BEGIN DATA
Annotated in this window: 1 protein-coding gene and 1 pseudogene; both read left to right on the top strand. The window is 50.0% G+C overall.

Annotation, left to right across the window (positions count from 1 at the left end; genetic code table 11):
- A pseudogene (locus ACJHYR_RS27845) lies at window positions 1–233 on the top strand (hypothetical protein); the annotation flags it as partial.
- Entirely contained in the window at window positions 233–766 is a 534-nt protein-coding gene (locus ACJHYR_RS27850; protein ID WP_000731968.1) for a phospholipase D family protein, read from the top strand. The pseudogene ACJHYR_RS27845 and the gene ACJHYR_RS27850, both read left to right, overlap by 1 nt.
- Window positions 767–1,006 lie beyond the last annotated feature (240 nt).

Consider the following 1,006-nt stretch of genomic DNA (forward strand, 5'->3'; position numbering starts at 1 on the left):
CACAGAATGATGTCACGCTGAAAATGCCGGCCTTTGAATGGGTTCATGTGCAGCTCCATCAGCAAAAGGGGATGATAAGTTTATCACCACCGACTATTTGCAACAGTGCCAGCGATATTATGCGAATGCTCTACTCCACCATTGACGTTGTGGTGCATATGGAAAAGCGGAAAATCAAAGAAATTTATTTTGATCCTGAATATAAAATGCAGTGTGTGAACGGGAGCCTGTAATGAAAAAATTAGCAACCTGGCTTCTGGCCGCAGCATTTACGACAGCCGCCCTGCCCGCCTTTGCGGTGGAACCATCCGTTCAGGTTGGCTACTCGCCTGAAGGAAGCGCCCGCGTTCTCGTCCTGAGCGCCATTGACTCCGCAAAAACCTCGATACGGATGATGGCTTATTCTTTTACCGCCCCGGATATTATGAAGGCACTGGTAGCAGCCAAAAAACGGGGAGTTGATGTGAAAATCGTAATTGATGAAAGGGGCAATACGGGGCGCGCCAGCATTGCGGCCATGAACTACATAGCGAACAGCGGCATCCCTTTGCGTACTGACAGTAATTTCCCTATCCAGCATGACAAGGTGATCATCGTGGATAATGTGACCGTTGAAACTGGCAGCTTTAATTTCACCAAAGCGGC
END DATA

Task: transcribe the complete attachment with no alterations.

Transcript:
Annotated in this window: 1 protein-coding gene and 1 pseudogene; both read left to right on the top strand. The window is 50.0% G+C overall.

Annotation, left to right across the window (positions count from 1 at the left end; genetic code table 11):
- A pseudogene (locus ACJHYR_RS27845) lies at window positions 1–233 on the top strand (hypothetical protein); the annotation flags it as partial.
- Entirely contained in the window at window positions 233–766 is a 534-nt protein-coding gene (locus ACJHYR_RS27850; protein ID WP_000731968.1) for a phospholipase D family protein, read from the top strand. The pseudogene ACJHYR_RS27845 and the gene ACJHYR_RS27850, both read left to right, overlap by 1 nt.
- Window positions 767–1,006 lie beyond the last annotated feature (240 nt).

Consider the following 1,006-nt stretch of genomic DNA (forward strand, 5'->3'; position numbering starts at 1 on the left):
CACAGAATGATGTCACGCTGAAAATGCCGGCCTTTGAATGGGTTCATGTGCAGCTCCATCAGCAAAAGGGGATGATAAGTTTATCACCACCGACTATTTGCAACAGTGCCAGCGATATTATGCGAATGCTCTACTCCACCATTGACGTTGTGGTGCATATGGAAAAGCGGAAAATCAAAGAAATTTATTTTGATCCTGAATATAAAATGCAGTGTGTGAACGGGAGCCTGTAATGAAAAAATTAGCAACCTGGCTTCTGGCCGCAGCATTTACGACAGCCGCCCTGCCCGCCTTTGCGGTGGAACCATCCGTTCAGGTTGGCTACTCGCCTGAAGGAAGCGCCCGCGTTCTCGTCCTGAGCGCCATTGACTCCGCAAAAACCTCGATACGGATGATGGCTTATTCTTTTACCGCCCCGGATATTATGAAGGCACTGGTAGCAGCCAAAAAACGGGGAGTTGATGTGAAAATCGTAATTGATGAAAGGGGCAATACGGGGCGCGCCAGCATTGCGGCCATGAACTACATAGCGAACAGCGGCATCCCTTTGCGTACTGACAGTAATTTCCCTATCCAGCATGACAAGGTGATCATCGTGGATAATGTGACCGTTGAAACTGGCAGCTTTAATTTCACCAAAGCGGC